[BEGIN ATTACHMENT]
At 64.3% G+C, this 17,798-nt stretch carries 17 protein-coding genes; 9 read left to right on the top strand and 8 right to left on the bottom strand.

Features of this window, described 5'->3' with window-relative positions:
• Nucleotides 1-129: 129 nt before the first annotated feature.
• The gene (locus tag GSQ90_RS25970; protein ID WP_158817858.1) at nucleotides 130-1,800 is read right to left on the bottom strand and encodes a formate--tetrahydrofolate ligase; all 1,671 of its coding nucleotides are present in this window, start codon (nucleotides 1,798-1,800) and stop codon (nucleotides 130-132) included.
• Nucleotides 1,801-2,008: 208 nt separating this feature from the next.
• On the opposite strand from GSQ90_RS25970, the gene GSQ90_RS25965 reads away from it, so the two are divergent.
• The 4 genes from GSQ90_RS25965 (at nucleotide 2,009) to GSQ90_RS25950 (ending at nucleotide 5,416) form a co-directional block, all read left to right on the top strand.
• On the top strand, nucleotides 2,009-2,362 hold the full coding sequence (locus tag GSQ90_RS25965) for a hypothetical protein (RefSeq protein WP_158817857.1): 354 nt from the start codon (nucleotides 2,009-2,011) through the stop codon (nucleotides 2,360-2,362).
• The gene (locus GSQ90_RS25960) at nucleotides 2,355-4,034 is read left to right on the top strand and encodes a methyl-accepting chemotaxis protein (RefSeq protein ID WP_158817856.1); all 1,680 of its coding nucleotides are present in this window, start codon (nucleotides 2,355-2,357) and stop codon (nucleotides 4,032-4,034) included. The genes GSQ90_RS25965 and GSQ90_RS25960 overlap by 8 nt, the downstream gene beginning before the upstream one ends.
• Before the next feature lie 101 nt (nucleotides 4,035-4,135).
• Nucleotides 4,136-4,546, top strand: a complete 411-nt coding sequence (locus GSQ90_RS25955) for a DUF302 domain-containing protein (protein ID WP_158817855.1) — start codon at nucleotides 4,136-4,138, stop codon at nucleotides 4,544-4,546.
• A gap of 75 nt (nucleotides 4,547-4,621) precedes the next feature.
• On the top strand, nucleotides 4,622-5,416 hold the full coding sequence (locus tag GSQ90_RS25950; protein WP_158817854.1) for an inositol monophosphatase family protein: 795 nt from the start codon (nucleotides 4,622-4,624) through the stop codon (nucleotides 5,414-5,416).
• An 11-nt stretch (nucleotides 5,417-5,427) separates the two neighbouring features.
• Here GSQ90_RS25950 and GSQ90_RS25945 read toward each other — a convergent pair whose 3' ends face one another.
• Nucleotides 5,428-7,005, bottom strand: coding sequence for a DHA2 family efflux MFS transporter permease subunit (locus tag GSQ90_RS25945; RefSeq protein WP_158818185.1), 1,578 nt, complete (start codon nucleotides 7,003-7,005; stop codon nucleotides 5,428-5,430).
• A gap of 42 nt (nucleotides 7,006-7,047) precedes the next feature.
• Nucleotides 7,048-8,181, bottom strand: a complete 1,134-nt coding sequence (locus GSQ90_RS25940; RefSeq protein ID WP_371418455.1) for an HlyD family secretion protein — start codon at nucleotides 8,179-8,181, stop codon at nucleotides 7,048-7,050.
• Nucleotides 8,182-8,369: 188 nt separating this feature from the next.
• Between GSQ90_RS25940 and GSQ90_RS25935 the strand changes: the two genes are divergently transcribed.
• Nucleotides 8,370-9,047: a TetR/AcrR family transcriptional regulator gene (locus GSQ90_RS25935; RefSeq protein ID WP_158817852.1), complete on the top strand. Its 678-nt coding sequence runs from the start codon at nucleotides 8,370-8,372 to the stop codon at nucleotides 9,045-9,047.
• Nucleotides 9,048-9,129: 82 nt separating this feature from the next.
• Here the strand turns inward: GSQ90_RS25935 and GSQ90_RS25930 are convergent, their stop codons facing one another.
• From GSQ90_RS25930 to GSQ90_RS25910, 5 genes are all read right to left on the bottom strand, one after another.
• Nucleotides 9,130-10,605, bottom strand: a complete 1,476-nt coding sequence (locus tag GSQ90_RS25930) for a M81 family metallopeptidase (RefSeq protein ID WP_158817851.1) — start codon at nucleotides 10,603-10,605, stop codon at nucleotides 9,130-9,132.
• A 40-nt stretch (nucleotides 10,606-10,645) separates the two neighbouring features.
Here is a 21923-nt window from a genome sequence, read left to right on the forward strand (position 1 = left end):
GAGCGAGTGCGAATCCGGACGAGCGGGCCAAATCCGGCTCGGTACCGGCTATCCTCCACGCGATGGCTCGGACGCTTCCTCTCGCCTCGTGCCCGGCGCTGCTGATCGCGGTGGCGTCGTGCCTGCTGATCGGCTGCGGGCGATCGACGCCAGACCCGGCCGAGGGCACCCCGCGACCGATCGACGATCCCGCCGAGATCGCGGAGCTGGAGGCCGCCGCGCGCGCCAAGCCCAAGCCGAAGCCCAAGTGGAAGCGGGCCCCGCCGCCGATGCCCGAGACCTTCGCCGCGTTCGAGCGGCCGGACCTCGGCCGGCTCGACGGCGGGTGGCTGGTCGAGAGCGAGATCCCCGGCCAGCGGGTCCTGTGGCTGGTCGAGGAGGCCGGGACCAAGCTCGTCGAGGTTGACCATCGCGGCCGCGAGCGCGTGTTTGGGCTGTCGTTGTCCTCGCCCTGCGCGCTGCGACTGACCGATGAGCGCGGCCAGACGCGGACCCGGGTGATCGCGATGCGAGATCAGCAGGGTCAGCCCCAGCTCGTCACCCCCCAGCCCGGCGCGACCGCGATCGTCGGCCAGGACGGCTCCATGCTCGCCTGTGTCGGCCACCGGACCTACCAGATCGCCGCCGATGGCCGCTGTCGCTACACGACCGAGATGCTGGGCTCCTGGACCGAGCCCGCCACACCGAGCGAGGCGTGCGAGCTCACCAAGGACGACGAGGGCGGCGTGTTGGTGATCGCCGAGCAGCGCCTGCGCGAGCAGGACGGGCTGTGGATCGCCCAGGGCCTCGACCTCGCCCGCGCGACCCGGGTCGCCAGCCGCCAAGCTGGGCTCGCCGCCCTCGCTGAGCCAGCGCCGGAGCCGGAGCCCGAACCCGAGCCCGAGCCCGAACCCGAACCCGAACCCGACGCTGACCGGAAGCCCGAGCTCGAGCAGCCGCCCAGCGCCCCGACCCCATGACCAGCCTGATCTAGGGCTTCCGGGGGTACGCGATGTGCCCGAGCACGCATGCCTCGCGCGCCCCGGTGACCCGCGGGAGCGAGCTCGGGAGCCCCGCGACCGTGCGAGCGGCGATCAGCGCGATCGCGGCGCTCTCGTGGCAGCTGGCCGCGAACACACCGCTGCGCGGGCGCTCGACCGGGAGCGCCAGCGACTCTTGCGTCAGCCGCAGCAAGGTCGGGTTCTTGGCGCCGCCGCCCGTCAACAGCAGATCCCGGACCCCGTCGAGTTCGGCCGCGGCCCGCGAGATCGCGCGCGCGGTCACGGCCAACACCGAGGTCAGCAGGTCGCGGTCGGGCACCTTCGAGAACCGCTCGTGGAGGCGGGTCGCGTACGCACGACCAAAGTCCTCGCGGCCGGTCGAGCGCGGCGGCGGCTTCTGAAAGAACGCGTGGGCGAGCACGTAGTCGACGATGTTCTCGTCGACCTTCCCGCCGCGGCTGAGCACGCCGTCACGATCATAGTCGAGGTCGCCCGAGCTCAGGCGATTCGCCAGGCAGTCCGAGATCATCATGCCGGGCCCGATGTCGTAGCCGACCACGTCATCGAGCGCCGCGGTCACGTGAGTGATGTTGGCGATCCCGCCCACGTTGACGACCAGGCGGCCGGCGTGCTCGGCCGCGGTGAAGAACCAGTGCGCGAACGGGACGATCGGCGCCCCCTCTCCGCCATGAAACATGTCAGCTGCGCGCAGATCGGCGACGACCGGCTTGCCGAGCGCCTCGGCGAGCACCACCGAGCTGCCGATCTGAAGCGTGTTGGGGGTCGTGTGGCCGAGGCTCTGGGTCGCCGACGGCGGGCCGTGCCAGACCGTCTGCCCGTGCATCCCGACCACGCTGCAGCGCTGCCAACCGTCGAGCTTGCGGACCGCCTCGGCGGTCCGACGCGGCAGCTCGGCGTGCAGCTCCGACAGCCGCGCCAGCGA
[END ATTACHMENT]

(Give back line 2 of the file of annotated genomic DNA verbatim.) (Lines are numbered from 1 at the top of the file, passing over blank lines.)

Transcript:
Features of this window, described 5'->3' with window-relative positions: